It’s been a hot summer. Cities around the world have experienced record-breaking temperatures and heat waves are now being recorded all over the world. In Eastern Canada alone, there have been nearly 100 heat warnings. In Oman, the town of Quriyat registered the highest minimum temperature in the world in June this year: 42.6 degrees for nearly 51 hours. Bushfires have devastated California, reached the Arctic Circle in Sweden, and at the time of writing, are being battled in in northern Ontario.

Climate change is associated with an increased frequency of extreme weather events and the impact on business is obvious, ranging from physical damage to buildings, products, supplies and equipment to reputational risk. Extreme weather events can also halt manufacturing or prevent employees from getting to work, and businesses affected by droughts or pollution can experience water shortages or the lack of drinking water or food, or be more generally impacted by a reduction in economic activity.

There is no shortage of examples. In Europe, this summer’s heatwave has already caused the shutdown of nuclear power plants in France and Sweden and plants in Switzerland, Germany and Finland have reduced the amount of power they produce, since the river, ocean or lake water used to cool them is too hot to use. Last year, Hurricane Harvey caused the shutdown of refineries and ports in Texas and Louisiana and halted most fuel exports towards Latin America. Closer to home, the Fort McMurray wildfires caused $1.4 billion in revenue loss for producers in 2016.

As a result, investors are considering climate-related risks in making investment decisions and are consequently demanding more disclosure. After all, without effective disclosure of climate-related risks, the financial impacts cannot be correctly determined. Institutional investors, such as Vanguard and BlackRock Inc. are pushing companies for information on their how their assets will fare in a low-carbon economy. The Caisse de dépôt et placement du Québec, Canada’s second-largest pension fund, has taken steps to make climate-related factors central to its investment decision-making process.

Pressure is also coming from shareholders and investor rights groups. For example, NEI Investments successfully put forth a shareholder proposal to enhance Suncor Energy Inc.’s climate-related disclosures. 98% of its shareholders represented at the meeting voted in favour of the proposal.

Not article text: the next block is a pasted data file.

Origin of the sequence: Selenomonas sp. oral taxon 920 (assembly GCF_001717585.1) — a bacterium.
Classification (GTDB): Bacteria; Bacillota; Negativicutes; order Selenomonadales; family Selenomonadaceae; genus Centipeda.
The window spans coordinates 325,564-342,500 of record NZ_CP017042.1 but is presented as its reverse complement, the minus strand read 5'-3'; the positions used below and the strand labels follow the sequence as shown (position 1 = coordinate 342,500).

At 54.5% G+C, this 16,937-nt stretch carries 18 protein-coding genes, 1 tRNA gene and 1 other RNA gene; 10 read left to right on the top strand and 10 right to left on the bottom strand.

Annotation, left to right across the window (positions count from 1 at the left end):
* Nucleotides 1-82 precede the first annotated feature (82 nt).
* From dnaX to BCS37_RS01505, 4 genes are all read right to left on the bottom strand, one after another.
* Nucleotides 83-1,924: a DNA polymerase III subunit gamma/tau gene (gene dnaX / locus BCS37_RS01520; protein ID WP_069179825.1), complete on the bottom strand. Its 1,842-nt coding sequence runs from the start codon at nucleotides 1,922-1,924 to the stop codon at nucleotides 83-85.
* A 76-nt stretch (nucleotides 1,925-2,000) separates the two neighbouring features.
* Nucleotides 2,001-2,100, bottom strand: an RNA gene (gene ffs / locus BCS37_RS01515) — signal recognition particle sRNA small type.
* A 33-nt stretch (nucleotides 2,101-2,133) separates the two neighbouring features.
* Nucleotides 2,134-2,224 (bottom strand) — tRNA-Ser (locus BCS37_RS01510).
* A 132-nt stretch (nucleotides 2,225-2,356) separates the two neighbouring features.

The Task Force on Climate-related Financial Disclosures (TCFD), founded by Michael Bloomberg, consists of 32 members from across the G20’s constituency, covering a broad range of economic sectors and financial markets. The TCFD seeks to develop recommendations for voluntary climate-related financial disclosures and in 2016, published a report outlining its recommendations.

Securities regulators have responded. The CSA recently undertook a review of climate change disclosure made by reporting issuers, and published its findings on April 5, 2018 in CSA Staff Notice 51-354 Report on Climate Change Related Disclosure Project. The CSA found the following:

  • Disclosure is lacking: Although disclosure of all material risks is required, only 56% of the issuers reviewed provided specific climate change-related disclosure in their MD&A or AIF, with the remaining issuers either providing boilerplate disclosure, or no disclosure at all. Only 28% of respondents to the issuer survey indicated that they provided any climate change-related disclosure at all in their regulatory filings. In addition, when climate change-related risk was disclosed, the risk most discussed was regulatory risk rather than risks specific to the issuer’s business, and very few issuers disclosed their governance and risk management practices.
  • Most industries are underrepresented: The oil and gas industry was most represented in the review sample, with other industries providing significantly less disclosure or no disclosure at all.
  • Investors are dissatisfied with the disclosure: Substantially all of the users consulted, being institutional investors, investor advocates, experts, academics, credit rating agencies and analysts, were dissatisfied with the current state of climate change-related disclosure and believe that improvements are needed.

As a result of this review, the CSA has indicated that it intends to consider mandating new disclosure requirements for non-venture issuers in relation to climate change risks, and will continue to assess whether investors require additional types of information, such as disclosure of certain categories of greenhouse gas emissions, to make investment and voting decisions.

However, given the current state of the public disclosure, investors are best advised to conduct climate change-related due diligence. The TCFD 2016 report provides examples of the types of disclosure companies should provide, which could serve as the basis for engaging in this type of due diligence. For example, the due diligence could inquire into the resilience of the company to climate risks and opportunities, how climate-related issues serve as input into the company’s financial planning process, and how climate change might impact the company’s products and services, supply chain, operations or investments.

Ultimately, if the target company has not developed the necessary strategies, expertise and associated governance structure to manage climate change risks, and does not have a climate change risk management process in place, investors may have to rely on representations and warranties and indemnities in the transaction agreement. Such provisions should be carefully drafted and be appropriate to the target’s industry and size.

Stay informed on M&A developments and subscribe to our blog today.